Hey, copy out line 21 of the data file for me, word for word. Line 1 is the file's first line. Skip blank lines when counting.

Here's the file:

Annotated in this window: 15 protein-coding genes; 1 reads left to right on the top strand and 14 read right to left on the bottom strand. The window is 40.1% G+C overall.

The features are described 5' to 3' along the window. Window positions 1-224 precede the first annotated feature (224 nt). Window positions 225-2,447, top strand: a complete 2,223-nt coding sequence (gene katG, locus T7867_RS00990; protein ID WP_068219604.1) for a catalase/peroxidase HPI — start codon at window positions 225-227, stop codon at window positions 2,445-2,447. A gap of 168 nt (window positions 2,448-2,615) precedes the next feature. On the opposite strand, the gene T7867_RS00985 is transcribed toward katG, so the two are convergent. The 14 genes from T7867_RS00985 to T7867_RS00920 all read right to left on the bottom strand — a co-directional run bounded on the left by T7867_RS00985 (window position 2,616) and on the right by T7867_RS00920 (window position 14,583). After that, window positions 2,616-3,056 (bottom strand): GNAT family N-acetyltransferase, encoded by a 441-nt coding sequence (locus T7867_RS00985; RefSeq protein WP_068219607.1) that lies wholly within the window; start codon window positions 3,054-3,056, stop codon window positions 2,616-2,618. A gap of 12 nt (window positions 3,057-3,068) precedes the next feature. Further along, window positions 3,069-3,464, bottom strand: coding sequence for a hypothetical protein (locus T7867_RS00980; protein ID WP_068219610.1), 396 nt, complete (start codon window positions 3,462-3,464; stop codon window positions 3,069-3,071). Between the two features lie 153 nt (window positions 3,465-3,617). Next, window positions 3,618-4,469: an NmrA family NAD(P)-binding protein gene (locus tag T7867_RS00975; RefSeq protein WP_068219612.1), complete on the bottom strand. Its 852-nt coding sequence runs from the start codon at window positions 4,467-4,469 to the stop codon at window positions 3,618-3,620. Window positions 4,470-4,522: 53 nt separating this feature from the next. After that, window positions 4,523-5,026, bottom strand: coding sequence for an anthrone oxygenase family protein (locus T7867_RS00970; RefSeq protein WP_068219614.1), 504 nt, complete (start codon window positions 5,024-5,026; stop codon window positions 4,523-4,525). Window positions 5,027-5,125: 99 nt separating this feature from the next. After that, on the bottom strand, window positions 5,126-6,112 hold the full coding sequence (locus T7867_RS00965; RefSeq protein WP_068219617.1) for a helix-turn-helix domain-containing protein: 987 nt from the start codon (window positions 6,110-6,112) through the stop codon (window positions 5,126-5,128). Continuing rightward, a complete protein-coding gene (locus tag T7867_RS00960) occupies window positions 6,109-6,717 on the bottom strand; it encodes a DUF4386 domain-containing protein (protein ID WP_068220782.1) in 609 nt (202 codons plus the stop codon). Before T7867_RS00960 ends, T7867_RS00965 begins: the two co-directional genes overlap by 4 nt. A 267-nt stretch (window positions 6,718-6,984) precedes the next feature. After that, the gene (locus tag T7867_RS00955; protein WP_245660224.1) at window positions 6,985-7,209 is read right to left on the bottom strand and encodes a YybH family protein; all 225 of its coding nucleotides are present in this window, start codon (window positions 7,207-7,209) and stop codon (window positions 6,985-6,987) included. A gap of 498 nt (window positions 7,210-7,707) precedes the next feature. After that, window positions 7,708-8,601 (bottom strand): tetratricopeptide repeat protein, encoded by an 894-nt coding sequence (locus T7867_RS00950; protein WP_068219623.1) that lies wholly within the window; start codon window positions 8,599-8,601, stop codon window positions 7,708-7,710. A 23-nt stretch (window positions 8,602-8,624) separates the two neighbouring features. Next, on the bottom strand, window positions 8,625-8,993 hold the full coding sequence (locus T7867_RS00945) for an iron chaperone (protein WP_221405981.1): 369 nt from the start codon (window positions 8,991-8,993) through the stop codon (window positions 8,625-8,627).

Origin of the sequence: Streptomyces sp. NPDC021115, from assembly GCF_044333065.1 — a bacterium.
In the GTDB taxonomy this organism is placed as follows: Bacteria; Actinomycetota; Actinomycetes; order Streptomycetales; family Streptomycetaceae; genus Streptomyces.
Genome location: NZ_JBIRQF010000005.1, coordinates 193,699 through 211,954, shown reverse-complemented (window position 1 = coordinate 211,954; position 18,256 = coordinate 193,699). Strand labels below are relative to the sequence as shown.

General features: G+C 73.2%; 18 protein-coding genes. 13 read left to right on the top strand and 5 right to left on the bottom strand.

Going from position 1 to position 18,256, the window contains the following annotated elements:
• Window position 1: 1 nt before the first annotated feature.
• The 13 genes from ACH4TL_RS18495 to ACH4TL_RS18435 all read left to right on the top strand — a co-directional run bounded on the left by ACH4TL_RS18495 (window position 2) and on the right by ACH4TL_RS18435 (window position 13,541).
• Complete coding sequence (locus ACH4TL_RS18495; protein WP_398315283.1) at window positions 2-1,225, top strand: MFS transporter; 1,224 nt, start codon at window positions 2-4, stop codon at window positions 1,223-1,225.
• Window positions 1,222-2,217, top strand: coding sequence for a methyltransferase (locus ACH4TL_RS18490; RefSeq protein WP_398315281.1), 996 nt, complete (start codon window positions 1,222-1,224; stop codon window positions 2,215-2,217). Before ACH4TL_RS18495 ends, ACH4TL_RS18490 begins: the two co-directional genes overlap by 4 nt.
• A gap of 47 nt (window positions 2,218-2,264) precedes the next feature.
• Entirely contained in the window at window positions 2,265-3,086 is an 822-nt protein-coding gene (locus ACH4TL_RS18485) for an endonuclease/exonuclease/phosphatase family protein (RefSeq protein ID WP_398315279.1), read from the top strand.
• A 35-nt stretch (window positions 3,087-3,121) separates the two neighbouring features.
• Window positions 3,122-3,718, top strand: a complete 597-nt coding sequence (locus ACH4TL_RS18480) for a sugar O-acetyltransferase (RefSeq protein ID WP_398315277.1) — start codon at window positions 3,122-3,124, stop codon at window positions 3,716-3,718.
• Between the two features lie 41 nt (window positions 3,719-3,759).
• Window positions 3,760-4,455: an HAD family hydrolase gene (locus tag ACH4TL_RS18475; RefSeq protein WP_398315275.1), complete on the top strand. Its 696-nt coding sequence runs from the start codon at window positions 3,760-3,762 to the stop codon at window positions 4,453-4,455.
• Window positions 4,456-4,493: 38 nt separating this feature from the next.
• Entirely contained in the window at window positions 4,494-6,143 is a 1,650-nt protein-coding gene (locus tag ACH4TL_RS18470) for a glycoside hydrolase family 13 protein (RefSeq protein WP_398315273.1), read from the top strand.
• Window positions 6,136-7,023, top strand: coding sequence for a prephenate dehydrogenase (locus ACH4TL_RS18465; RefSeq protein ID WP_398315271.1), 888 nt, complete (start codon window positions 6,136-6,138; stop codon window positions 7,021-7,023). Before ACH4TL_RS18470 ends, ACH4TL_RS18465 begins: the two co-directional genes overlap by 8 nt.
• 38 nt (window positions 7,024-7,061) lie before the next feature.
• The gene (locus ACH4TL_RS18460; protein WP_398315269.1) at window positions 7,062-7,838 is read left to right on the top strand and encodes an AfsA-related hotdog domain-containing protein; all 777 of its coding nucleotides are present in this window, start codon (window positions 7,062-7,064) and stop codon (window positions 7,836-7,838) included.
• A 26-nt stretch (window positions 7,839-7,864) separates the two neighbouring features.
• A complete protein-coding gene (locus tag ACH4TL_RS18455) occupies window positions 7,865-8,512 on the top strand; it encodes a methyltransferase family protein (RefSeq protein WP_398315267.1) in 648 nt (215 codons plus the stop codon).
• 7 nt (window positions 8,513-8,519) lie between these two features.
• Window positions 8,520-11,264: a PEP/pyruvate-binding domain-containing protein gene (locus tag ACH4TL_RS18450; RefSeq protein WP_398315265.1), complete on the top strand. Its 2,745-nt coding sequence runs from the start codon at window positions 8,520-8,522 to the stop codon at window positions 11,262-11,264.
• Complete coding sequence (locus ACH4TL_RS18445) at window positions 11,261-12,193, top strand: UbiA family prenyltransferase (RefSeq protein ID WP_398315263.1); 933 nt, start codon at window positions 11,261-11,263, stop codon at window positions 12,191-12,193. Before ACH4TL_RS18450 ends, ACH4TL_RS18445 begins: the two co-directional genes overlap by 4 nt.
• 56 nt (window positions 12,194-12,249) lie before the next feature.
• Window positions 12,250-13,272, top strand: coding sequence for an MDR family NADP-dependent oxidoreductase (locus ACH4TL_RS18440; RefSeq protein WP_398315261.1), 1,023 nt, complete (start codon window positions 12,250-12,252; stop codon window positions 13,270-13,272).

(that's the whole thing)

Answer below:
• 38 nt (window positions 7,024-7,061) lie before the next feature.